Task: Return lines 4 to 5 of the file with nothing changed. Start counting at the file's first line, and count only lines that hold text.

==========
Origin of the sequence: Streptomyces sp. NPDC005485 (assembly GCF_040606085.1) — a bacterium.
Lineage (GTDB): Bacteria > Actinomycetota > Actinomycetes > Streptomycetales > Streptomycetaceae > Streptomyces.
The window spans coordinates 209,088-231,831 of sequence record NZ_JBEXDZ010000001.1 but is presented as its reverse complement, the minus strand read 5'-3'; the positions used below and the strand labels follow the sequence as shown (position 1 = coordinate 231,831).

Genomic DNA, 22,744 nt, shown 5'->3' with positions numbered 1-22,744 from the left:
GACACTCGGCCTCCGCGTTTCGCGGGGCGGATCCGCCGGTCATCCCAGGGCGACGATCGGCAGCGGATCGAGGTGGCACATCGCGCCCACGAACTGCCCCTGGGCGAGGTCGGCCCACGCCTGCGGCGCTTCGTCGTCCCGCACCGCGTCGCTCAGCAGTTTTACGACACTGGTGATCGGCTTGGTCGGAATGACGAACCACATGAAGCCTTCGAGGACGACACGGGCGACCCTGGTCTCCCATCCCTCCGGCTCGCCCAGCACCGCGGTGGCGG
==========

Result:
Genomic DNA, 22,744 nt, shown 5'->3' with positions numbered 1-22,744 from the left:
GACACTCGGCCTCCGCGTTTCGCGGGGCGGATCCGCCGGTCATCCCAGGGCGACGATCGGCAGCGGATCGAGGTGGCACATCGCGCCCACGAACTGCCCCTGGGCGAGGTCGGCCCACGCCTGCGGCGCTTCGTCGTCCCGCACCGCGTCGCTCAGCAGTTTTACGACACTGGTGATCGGCTTGGTCGGAATGACGAACCACATGAAGCCTTCGAGGACGACACGGGCGACCCTGGTCTCCCATCCCTCCGGCTCGCCCAGCACCGCGGTGGCGG